My 30 years of experience as a reliability specialist.

  • By Ken Keith
  • one year ago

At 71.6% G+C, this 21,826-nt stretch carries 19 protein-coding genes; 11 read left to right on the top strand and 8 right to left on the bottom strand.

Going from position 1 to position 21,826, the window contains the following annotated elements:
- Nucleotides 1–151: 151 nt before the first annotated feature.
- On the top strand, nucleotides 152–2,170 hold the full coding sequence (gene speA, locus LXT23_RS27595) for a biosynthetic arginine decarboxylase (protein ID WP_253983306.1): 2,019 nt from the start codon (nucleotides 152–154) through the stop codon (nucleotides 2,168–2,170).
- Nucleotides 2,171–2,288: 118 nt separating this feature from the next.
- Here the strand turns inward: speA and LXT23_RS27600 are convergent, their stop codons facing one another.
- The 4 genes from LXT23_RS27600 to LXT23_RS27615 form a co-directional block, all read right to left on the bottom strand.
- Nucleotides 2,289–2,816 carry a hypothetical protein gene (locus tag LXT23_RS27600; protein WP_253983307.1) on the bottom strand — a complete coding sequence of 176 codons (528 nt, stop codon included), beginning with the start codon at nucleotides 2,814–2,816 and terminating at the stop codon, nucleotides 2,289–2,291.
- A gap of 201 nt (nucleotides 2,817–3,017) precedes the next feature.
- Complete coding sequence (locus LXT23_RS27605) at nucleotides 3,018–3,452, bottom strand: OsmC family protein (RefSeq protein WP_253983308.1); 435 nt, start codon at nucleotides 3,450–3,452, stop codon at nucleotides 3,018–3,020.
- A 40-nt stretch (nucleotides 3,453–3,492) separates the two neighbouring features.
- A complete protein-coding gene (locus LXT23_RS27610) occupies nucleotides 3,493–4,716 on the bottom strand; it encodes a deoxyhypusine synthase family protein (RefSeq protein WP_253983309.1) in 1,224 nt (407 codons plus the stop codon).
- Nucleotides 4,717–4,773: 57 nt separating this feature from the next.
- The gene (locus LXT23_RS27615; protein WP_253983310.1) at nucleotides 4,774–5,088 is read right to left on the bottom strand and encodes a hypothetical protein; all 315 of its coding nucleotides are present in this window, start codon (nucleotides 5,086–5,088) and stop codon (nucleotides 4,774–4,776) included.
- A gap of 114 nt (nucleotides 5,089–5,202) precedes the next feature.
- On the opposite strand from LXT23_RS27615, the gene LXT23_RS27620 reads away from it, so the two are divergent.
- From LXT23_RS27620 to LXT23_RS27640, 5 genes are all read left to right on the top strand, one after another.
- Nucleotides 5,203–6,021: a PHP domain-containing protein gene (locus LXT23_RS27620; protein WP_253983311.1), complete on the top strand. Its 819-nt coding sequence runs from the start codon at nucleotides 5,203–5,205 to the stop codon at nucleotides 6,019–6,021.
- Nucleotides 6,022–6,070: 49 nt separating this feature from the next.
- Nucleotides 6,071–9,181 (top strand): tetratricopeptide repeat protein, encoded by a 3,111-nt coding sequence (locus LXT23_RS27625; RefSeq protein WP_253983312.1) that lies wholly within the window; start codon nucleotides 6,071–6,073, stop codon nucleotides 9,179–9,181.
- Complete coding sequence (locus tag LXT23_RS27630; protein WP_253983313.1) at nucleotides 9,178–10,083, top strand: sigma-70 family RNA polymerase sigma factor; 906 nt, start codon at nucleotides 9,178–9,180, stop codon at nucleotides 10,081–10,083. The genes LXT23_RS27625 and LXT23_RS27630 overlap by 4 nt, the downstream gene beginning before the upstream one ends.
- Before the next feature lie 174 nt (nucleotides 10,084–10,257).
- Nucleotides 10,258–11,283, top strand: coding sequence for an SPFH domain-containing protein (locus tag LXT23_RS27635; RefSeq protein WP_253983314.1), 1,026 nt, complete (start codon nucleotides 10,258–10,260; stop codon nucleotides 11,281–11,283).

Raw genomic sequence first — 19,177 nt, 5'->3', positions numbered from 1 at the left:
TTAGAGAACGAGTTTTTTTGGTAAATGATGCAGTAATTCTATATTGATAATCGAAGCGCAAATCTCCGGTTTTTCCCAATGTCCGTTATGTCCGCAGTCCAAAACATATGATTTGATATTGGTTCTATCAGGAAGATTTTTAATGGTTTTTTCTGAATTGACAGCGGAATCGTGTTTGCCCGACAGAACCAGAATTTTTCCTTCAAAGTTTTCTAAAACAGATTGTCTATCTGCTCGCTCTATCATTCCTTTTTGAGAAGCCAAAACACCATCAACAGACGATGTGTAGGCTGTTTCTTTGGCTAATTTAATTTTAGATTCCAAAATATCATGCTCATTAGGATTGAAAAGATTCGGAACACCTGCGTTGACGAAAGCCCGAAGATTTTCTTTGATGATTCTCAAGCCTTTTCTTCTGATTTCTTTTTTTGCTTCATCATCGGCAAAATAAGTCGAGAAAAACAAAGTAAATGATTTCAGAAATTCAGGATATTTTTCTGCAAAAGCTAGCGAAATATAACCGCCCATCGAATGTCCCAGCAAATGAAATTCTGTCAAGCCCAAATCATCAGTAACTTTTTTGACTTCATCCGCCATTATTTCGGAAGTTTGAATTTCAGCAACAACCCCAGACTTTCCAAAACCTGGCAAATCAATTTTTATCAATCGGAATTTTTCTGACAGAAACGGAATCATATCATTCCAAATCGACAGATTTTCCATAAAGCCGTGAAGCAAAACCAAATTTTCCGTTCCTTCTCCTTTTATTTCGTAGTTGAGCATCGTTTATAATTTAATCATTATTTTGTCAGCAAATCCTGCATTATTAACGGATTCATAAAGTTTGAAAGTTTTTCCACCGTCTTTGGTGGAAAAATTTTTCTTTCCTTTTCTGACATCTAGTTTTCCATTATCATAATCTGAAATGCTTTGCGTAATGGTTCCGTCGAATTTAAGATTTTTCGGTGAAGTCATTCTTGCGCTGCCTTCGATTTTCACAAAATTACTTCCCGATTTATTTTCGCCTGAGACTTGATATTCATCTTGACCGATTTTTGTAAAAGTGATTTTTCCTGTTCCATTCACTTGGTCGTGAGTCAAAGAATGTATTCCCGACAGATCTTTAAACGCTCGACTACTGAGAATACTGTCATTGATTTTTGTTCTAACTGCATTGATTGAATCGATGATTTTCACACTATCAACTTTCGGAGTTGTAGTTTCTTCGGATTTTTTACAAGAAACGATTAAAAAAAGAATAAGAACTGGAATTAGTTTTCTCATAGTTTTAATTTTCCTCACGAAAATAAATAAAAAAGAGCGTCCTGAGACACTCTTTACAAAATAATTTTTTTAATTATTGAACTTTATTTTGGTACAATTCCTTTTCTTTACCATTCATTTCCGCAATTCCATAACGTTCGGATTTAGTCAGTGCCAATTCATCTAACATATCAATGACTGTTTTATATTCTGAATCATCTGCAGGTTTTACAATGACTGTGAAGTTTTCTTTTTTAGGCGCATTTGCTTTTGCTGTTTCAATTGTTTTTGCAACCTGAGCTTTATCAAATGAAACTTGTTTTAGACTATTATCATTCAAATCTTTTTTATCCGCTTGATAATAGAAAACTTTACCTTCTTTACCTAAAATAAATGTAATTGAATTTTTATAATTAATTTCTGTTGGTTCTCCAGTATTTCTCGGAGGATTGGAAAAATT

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A career in vibration analysis cannot be improvised. It takes a whole entourage to train a good analyst. Interest in vibration analysis begins early, with the influence of a teacher, the expertise of a consultant who came to diagnose an old compressor or a colleague who is himself a reliability specialist. Then comes the CAT I training and certification, and CAT II, ​​a few years later. These trainings allow the analyst to understand the basics of the job; but this is not enough. The reliability specialist is regularly confronted with new problems, with new machines, which often behave strangely. To overcome this, the analyst will have to pursue training of all kinds throughout his career: lubrication, thermography, etc. He will also have to surround himself with mentors, more experienced analysts who will help him through his many diagnoses. The CMVA is one of many tools that help analysts make new contacts, learn and gain experience. Being an analyst is not only technical, it is also having the qualities of a diplomat! When it comes to stopping a plant following the diagnosis of a serious problem with an engine bearing, it is not always easy. It takes tact and a lot of credibility. This work also requires high availability: the machines don’t always break down at 9 a.m. on Monday morning. In summary, this work is not routine and almost requires a vocation!